To read my series examining the proceedings of the Constitution Convention, click here.  In this series, I am writing about any obvious influences on the development of the Constitution which were mentioned by the delegates to the Convention. Specifically, I am testing David Barton’s claim that “every clause” of the Constitution is based on biblical principles. Thus far, I have found nothing supporting the claim. However, stay tuned, the series will run until mid-September.
Constitutional Convention Series (click the link)
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Faith Leaders Hold Press Conference on Racism After Charlottesville; Fail to Call Out Arpaio Pardon

UPDATE: A video of the press conference and follow up Q & A is here.
I watched the video of the press conference. Some of it I couldn’t hear due to audio problems.

What Should We Do?

Generally, the suggestions from the panel were what one might expect from a group of clergy: pray, fast, trust God. Several Trump supporters were there but Trump’s mixed messages and hurtful actions were not called out (thinking specifically of the Arpaio pardon and his ambiguous reaction to Charlottesville). On the other hand, several said the job to bring reconciliation wasn’t Trump’s but the church’s job.
In response to a CBN reporter’s question, Bishop Harry Jackson said the concrete steps suggested by the panel are a fast, a call to prayer for 40 days starting tomorrow, an affirmation of the Justice Declaration written by Prison Fellowship, and rallies in 25 cities.  Alveda King added that the committee wants to educate the public that America repented for lynchings and slavery via Congress.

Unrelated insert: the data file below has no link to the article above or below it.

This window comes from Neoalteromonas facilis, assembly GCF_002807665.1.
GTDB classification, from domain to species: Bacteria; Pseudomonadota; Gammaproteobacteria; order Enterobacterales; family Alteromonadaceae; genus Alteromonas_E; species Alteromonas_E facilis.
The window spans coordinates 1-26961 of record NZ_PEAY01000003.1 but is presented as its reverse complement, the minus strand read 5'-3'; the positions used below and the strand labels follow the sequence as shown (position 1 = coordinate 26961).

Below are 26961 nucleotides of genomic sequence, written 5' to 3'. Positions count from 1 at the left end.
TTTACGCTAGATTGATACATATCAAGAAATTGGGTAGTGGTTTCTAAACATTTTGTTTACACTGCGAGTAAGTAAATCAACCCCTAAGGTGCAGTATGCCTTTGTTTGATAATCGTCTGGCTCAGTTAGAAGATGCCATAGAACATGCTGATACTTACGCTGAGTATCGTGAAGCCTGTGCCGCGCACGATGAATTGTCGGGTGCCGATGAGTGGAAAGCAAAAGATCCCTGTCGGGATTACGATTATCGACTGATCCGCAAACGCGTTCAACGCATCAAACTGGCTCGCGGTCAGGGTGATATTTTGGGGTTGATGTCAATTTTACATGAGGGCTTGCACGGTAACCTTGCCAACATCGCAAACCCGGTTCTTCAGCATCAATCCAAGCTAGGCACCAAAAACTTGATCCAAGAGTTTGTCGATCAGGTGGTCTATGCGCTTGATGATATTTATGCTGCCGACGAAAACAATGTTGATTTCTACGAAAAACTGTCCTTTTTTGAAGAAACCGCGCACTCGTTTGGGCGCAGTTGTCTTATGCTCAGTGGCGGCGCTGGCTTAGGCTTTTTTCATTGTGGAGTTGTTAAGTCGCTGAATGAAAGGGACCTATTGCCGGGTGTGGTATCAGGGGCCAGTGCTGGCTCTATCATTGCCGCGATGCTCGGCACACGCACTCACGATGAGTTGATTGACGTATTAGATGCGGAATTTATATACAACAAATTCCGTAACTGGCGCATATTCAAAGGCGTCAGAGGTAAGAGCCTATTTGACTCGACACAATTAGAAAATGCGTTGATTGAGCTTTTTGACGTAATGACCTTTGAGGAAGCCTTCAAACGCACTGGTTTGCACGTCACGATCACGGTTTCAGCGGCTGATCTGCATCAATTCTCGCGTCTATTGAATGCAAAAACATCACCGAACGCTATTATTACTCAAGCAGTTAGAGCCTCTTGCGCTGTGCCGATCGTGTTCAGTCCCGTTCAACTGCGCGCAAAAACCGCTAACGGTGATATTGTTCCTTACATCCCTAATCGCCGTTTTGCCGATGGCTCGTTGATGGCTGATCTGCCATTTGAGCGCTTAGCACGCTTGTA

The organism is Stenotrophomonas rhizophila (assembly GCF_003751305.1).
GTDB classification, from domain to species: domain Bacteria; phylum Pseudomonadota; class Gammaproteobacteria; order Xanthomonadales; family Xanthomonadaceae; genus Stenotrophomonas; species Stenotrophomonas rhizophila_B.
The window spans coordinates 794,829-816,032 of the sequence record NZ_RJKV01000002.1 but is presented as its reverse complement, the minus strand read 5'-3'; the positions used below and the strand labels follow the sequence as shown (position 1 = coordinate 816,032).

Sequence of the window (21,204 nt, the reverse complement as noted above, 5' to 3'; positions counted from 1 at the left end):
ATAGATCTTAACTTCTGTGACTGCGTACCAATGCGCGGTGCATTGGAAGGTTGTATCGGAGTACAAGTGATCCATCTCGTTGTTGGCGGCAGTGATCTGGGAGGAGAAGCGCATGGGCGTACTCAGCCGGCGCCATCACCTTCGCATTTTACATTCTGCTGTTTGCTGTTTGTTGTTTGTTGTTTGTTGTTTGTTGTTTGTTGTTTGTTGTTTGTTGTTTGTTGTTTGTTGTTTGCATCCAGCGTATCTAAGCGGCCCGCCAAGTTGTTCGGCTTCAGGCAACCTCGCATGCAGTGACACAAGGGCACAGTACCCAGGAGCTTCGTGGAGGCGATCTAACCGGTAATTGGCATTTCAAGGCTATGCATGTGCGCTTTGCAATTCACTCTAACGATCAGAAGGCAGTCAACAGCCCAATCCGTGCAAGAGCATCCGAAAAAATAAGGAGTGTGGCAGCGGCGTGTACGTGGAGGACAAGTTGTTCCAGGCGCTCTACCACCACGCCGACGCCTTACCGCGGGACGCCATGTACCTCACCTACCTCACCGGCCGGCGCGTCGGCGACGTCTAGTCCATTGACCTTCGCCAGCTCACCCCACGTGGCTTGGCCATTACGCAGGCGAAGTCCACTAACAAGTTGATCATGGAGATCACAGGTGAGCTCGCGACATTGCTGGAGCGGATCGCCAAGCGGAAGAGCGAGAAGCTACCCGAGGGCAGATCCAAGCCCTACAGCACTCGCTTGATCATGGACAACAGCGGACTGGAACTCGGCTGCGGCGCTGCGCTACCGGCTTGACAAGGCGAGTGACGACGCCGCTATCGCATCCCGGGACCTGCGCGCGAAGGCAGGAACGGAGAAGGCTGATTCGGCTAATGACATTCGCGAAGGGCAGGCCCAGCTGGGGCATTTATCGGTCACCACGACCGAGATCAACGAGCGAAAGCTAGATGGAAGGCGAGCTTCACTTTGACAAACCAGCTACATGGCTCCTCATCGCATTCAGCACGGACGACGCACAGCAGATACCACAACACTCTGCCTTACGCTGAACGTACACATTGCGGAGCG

On balance, the panel favored taking the monuments down. I agree.
The World Magazine report asked Trump supporters how they felt about his response to Charlottesville. Day Gardiner who sits on Trump’s diversity council said Trump loves all people and blamed “an entity” who is intent on demolishing Trump’s work. She believes he’s “on track.” Apparently Ms. Gardner has no concerns worth mentioning.
Frank Amedia the head of something called POTUS Shield took the “righteous left” to task for complaining about Trump.
None of them had anything to say about Trump’s statements or his pardon of Joe Arpaio.

What Was Missing?

Over and over the leaders declared that only God could heal racism. While I believe in the power of faith, I also know that the racist believes that the Christian God is on his side. The League of the South’s Michael Hill thanked God for their successes at Charlottesville. The racist and the anti-racist both claim Christianity. This must be confronted by Christian leaders. While they all condemned racism, I believe they also need to confront the racist theology in specific terms.
As I listened, I also wondered about how people of other religions or no religion fit in. If healing racism in America requires prayer and fasting to the Christian God, then what part do non-Christians play? I don’t think a broad movement can be led by calling on people to participate in religious dogma they don’t believe in. I don’t know if this exclusivity is a side effect of Christian nationalism but it seemed exclusionary even at the same time some of the rhetoric embraced inclusion.